• 20 percent of Jackson County residents report a vision problem
  • 13 percent of Jackson County deaths are from suicide
  • The prevalence of alcohol and drug use and Alzheimer’s are higher than most counties in the U.S.

Wayne Carter, president of the Kansas City Area Life Sciences Institute, discussed how the initiative for the Jackson County Translational Medicine Institute would address such critical local health issues. On the ballot Nov. 5, the institute — a partnership between UMKC, KCALSI, Children’s Mercy and Saint Luke’s Health System — would mean $800 million additional research dollars over 20 years that would generate more grant funding, jobs, economic development and, most importantly, more prevention, diagnoses, treatments and cures for what is ailing residents in Jackson County and across the country.

The added bonus, Carter said, is that 20 percent of the proceeds from commercialization of discoveries would come back to Jackson County to address heath.

Two UMKC School of Medicine department chairs discussed their promising research.

Nelson Sabates, chair of the Department of Ophthalmology and director of the Vision Research Center at UMKC, said the Jackson County population is at high risk for eye diseases including age-related macular degeneration, diabetic retinopathy and glaucoma.

“The aging baby boomer population makes the treatment of eye-related disorders a huge priority,” said Sabates, president and chief executive officer of Sabates Eye Centers.

The National Institutes of Health’s National Eye Institute estimates that currently more than 38 million Americans ages 40 and older experience blindness, low vision or an age-related eye disease. This is expected to grow to 50 million Americans by the year 2020. Sabates showed what typical vision looks like for those who have age-related macular degeneration, glaucoma and diabetic retinopathy —effective long-term treatments are not available for these conditions.

“We’re seeing younger patients all of the time because of diabetes and childhood obesity,” Sabates said.

The Vision Research Center at UMKC has a number of potential drugs and medical devices that are potentially ready to go through U.S. Food and Drug Administration approvals and then to patient care.

Anne Foundas, founding chair of the medical school’s new Department of Neurology and Cognitive Neuroscience, is building a clinical and research enterprise designed to develop new treatments for debilitating brain disorders in our region.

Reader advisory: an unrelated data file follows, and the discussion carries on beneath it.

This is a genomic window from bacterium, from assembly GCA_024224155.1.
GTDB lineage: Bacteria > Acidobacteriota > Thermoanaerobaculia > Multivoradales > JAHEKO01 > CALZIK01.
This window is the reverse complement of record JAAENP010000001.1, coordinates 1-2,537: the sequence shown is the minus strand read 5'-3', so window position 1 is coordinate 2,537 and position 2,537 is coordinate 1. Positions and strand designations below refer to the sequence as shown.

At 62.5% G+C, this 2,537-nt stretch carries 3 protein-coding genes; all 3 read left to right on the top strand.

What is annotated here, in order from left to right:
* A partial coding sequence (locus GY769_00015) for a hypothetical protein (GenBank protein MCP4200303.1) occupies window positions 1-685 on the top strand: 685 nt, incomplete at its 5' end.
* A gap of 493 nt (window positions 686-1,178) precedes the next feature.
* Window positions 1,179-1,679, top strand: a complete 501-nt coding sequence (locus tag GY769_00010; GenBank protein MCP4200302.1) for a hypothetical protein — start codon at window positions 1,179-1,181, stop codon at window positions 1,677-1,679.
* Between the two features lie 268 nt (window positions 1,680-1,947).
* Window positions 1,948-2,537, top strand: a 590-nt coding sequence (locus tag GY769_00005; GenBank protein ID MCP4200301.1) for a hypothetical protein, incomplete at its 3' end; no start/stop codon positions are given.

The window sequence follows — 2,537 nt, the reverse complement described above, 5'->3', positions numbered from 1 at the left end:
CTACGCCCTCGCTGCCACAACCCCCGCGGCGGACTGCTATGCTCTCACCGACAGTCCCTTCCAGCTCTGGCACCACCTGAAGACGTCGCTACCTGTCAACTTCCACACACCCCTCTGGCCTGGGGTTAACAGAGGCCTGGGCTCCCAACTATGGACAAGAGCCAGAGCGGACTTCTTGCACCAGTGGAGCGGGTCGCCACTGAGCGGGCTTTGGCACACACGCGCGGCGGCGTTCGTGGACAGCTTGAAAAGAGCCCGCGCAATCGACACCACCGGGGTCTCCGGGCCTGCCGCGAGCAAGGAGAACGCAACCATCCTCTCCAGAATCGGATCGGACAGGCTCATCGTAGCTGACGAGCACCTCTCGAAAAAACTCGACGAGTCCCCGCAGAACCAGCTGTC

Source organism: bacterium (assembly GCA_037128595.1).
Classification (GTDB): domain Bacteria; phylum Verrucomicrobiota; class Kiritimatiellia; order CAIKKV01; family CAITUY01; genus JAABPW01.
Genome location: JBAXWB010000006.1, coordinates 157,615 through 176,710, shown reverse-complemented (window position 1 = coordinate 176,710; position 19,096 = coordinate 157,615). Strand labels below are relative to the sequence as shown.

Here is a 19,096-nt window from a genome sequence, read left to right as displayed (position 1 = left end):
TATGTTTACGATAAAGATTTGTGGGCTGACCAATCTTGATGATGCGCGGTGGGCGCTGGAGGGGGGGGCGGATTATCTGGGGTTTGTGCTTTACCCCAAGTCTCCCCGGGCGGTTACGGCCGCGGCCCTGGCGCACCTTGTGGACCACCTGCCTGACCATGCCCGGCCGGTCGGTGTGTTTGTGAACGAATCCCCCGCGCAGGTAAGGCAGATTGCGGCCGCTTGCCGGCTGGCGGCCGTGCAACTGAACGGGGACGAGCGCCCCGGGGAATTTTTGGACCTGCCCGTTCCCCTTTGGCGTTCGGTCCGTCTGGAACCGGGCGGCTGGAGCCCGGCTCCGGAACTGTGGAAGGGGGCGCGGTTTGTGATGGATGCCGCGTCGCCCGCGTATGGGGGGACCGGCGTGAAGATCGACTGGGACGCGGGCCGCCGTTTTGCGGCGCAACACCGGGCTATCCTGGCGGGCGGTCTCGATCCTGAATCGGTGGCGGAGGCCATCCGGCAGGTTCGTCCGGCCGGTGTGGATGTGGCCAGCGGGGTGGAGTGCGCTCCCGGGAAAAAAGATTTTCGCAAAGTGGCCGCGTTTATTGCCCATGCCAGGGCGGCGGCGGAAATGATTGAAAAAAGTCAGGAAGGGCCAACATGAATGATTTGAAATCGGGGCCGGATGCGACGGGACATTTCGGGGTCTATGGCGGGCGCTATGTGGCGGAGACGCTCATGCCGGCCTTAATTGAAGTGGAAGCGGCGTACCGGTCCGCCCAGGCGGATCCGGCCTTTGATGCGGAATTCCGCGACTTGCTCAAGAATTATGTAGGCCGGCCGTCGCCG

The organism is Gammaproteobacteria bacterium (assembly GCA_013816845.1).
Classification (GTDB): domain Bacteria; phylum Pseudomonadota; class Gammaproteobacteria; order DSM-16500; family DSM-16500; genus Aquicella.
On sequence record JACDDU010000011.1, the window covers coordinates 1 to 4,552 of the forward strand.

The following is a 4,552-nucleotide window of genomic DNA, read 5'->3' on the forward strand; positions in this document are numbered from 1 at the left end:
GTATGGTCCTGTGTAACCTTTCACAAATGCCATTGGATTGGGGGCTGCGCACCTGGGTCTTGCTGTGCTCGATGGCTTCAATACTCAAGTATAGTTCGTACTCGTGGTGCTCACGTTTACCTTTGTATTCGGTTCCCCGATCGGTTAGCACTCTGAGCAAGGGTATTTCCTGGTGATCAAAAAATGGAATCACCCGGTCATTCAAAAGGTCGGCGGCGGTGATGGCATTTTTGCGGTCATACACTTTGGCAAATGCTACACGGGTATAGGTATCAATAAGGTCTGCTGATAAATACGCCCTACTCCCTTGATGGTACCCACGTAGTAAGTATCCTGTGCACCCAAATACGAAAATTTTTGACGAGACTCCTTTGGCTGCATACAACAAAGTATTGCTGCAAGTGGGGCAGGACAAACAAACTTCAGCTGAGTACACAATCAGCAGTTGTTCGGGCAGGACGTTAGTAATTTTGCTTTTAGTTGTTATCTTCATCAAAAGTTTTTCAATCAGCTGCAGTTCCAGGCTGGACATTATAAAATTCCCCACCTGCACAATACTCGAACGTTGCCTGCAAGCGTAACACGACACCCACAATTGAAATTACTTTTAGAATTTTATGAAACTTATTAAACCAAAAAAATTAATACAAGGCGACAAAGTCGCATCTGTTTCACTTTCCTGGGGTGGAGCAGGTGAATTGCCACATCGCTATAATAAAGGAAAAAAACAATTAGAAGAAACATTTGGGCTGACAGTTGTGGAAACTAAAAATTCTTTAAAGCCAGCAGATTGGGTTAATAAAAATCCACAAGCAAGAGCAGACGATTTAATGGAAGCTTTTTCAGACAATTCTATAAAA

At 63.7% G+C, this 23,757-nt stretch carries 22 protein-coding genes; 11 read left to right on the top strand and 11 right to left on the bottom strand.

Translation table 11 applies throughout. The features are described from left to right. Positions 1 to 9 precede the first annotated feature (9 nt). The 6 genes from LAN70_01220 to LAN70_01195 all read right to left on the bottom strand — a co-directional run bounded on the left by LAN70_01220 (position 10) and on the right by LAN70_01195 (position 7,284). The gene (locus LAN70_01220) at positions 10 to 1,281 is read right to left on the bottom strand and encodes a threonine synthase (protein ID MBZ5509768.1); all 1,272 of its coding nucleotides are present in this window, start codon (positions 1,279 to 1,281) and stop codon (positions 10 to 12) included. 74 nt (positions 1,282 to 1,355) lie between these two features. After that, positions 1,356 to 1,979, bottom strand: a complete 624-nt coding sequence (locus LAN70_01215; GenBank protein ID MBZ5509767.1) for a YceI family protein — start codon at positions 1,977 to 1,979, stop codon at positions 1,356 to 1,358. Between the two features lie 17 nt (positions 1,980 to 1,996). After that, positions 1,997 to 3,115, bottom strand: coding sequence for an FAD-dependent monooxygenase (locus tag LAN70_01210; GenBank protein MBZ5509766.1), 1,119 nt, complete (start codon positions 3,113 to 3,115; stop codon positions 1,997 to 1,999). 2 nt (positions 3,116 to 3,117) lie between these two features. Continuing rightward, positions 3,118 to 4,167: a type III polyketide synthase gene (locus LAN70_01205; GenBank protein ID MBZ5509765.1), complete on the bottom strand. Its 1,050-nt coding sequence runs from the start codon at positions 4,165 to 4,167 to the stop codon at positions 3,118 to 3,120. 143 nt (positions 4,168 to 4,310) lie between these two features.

Foundas, who recently came to UMKC from Louisiana State University, showed the results from patients who stutter. An ear device has shown improvement on correcting speech.

Foundas also talked about her translational research in stroke treatment. Currently, stoke is the third most common cause of death.  One of the problems that occur in stroke survivors is spatial neglect, the inability to respond or orient with surroundings. Although speech, memory and other abilities might be spared in brain-injured patients with spatial neglect, the prognosis for recovery of independent function in patients with spatial neglect is worse than other disabling effects.

Foundas and collaborating researchers tested prismatic goggles on right-brain injured patients. The results demonstrated that patients’ functional activities improved after two weeks of prism adaptation treatment and continued improving for four weeks after.

Curators review design for housing on Hospital Hill campus

HHhousing
An artists’ drawing of the proposed student housing on Hospital Hill.

The University of Missouri-Kansas City has taken another important step toward the first student housing for the Hospital Hill Campus.

The Board of Curators of the University of Missouri System, meeting June 13, in Columbia, reviewed its design. More than 2,900 students attend the UMKC Schools of Dentistry, Medicine, Nursing and Pharmacy located on the Hospital Hill Campus.

The housing would give those UMKC students more options to be closer to classes and become a part of the community. Kansas City leaders have stated that student housing near the Hospital Hill campus would help redevelop surrounding neighborhoods.

The project, estimated at $30.33 million, will be funded by $26.63 million in debt financing and $3.7 million from Missouri state tax credits. Curators approved the plans for the student housing last January during a board meeting in Kansas City. Plans are for the apartments to be completed in July 2014, in time for use in the 2014 fall semester.

Gould Evans of Kansas City designed the project that includes 245 beds of apartment-style housing and 196 parking spaces located on the northeast corner of East 25th Street and Troost Avenue.

“The design is similar to the look of Oak Place Apartments,” said Bob Simmons, UMKC Associate Vice Chancellor of Facilities. The apartments at 5050 Oak St were built in 2008. “They have a contemporary look.”

The brick and cement-board-siding apartments will be a mix of one-, two- and four-bedroom units on five levels. The housing includes gated fences for secure private courtyards with exterior tables and grills. Building entry will be by card access and security cameras will be at all entrances and public areas. A pedestrian pathway across Troost Avenue will connect to the Hospital Hill Campus. A bus stop and bike racks are included in the design.

The plan is for the student housing to be a certified Leadership in Energy and Environmental Design (LEED) facility.